Arc
2009-11-16 03:29:50
2009-11-23 04:40:44
editing
Matthew
Matthew 8:18-22
NT
tisch
esv
Ἰδὼν δὲ ὁ Ἰησοῦς πολλοὺς ὄχλους περὶ αὐτὸν
Now when Jesus saw a crowd around him,
ἐκέλευσεν ἀπελθεῖν εἰς τὸ πέραν.
he gave orders to go over to the other side.
situationresponse
καὶ προσελθὼν εἷς γραμματεὺς εἶπεν αὐτῷ, διδάσκαλε, ἀκολουθήσω σοι ὅπου ἐὰν ἀπέρχῃ.
And a scribe came up and said to him, "Teacher, I will follow you wherever you go."
καὶ λέγει αὐτῷ ὁ Ἰησοῦς, αἱ ἀλώπεκες φωλεοὺς ἔχουσιν
And Jesus said to him, "Foxes have holes,
καὶ τὰ πετεινὰ τοῦ οὐρανοῦ κατασκηνώσεις,
and birds of the air have nests,
concessive
ὁ δὲ υἱὸς τοῦ ἀνθρώπου οὐκ ἔχει ποῦ τὴν κεφαλὴν κλίνῃ.
but the Son of Man has nowhere to lay his head."
negativepositive
questionanswer
ἕτερος δὲ τῶν μαθητῶν εἶπεν αὐτῷ, κύριε, ἐπίτρεψόν μοι πρῶτον ἀπελθεῖν καὶ θάψαι τὸν πατέρα μου.
Another of the disciples said to him, "Lord, let me first go and bury my father."
ὁ δὲ λέγει αὐτῷ, ἀκολούθει μοι,
And Jesus said to him, "Follow me,
καὶ ἄφες τοὺς νεκροὺς θάψαι τοὺς ἑαυτῶν νεκρούς.
and leave the dead to bury their own dead."
actionresult
discourse
10000000015449 15449 Arc 2009-11-16 03:29:50 2009-11-23 04:40:44 editing Matthew 8 18 8 22 Matthew 8:18-22 40 NT tisch esv i215716 i215717 i215707 Ἰδὼν δὲ ὁ Ἰησοῦς πολλοὺς ὄχλους περὶ αὐτὸν Now when Jesus saw a crowd around him, i215708 ἐκέλευσεν ἀπελθεῖν εἰς τὸ πέραν. he gave orders to go over to the other side. situationresponse 2 i215718 i215719 i215709 καὶ προσελθὼν εἷς γραμματεὺς εἶπεν αὐτῷ, διδάσκαλε, ἀκολουθήσω σοι ὅπου ἐὰν ἀπέρχῃ. And a scribe came up and said to him, "Teacher, I will follow you wherever you go." i215720 i215721 i215710 καὶ λέγει αὐτῷ ὁ Ἰησοῦς, αἱ ἀλώπεκες φωλεοὺς ἔχουσιν And Jesus said to him, "Foxes have holes, i215711 καὶ τὰ πετεινὰ τοῦ οὐρανοῦ κατασκηνώσεις, and birds of the air have nests, concessive 2 i215712 ὁ δὲ υἱὸς τοῦ ἀνθρώπου οὐκ ἔχει ποῦ τὴν κεφαλὴν κλίνῃ. but the Son of Man has nowhere to lay his head." negativepositive 2 1 questionanswer 2 i215713 ἕτερος δὲ τῶν μαθητῶν εἶπεν αὐτῷ, κύριε, ἐπίτρεψόν μοι πρῶτον ἀπελθεῖν καὶ θάψαι τὸν πατέρα μου. Another of the disciples said to him, "Lord, let me first go and bury my father." i215722 i215714 ὁ δὲ λέγει αὐτῷ, ἀκολούθει μοι, And Jesus said to him, "Follow me, i215715 καὶ ἄφες τοὺς νεκροὺς θάψαι τοὺς ἑαυτῶν νεκρούς. and leave the dead to bury their own dead." negativepositive 2 1 actionresult 2 1 1 1 tisch 25 esv 25 a 50 discourse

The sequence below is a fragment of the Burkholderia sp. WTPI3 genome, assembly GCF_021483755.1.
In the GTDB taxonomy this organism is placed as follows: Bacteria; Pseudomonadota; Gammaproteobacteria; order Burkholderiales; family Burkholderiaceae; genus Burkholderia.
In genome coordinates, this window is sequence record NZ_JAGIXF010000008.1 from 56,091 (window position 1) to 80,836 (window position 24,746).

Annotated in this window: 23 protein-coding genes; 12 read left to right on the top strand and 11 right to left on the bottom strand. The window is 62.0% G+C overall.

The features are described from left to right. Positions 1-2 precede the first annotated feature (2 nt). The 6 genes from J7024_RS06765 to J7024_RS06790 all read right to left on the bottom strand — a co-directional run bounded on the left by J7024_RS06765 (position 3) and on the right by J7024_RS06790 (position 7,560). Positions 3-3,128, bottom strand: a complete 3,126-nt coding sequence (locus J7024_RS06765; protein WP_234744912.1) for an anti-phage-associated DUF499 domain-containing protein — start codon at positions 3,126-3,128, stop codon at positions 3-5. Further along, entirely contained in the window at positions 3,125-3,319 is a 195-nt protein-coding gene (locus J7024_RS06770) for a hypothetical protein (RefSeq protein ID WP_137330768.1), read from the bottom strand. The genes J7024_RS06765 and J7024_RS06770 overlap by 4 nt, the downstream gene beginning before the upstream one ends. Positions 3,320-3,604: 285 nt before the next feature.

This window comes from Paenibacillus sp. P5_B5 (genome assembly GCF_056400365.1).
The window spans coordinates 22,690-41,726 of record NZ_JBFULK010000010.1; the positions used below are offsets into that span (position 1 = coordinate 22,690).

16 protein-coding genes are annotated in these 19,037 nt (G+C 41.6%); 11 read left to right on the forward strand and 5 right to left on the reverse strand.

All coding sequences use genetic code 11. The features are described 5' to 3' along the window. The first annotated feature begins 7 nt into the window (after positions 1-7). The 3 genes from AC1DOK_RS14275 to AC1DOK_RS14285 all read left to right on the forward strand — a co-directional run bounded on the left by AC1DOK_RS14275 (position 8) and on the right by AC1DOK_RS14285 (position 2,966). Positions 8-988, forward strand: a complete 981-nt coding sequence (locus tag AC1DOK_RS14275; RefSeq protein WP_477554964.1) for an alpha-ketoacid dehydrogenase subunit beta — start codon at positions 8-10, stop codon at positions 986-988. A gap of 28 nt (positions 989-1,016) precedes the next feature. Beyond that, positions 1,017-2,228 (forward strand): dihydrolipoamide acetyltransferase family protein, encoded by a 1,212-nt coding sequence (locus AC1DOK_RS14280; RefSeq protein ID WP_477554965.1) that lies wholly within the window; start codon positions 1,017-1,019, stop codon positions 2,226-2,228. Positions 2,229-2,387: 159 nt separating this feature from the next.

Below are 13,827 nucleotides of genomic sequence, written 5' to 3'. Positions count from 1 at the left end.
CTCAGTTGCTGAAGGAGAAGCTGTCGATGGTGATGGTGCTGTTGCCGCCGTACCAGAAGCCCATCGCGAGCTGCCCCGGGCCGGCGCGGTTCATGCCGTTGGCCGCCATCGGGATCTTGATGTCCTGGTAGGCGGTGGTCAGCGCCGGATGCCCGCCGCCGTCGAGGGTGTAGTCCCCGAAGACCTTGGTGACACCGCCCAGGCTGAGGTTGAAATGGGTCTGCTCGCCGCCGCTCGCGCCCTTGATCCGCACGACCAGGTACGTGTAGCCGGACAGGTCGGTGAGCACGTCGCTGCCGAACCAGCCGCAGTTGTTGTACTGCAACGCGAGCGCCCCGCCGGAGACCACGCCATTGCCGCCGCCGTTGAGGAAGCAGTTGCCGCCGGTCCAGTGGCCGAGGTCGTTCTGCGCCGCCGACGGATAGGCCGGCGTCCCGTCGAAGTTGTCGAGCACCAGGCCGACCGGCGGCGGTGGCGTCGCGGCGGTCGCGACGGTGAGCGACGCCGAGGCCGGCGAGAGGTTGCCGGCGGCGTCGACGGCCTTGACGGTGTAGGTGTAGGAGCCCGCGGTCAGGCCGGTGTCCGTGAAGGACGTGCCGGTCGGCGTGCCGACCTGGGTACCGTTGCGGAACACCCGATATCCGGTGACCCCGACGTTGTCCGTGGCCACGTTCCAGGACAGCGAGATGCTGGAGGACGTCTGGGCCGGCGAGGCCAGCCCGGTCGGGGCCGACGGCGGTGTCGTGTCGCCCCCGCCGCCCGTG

Comments
Disclaimer: The opinions and conclusions expressed on this page are those of the author and may or may not accord with the positions of Biblearc or Bethlehem College & Seminary.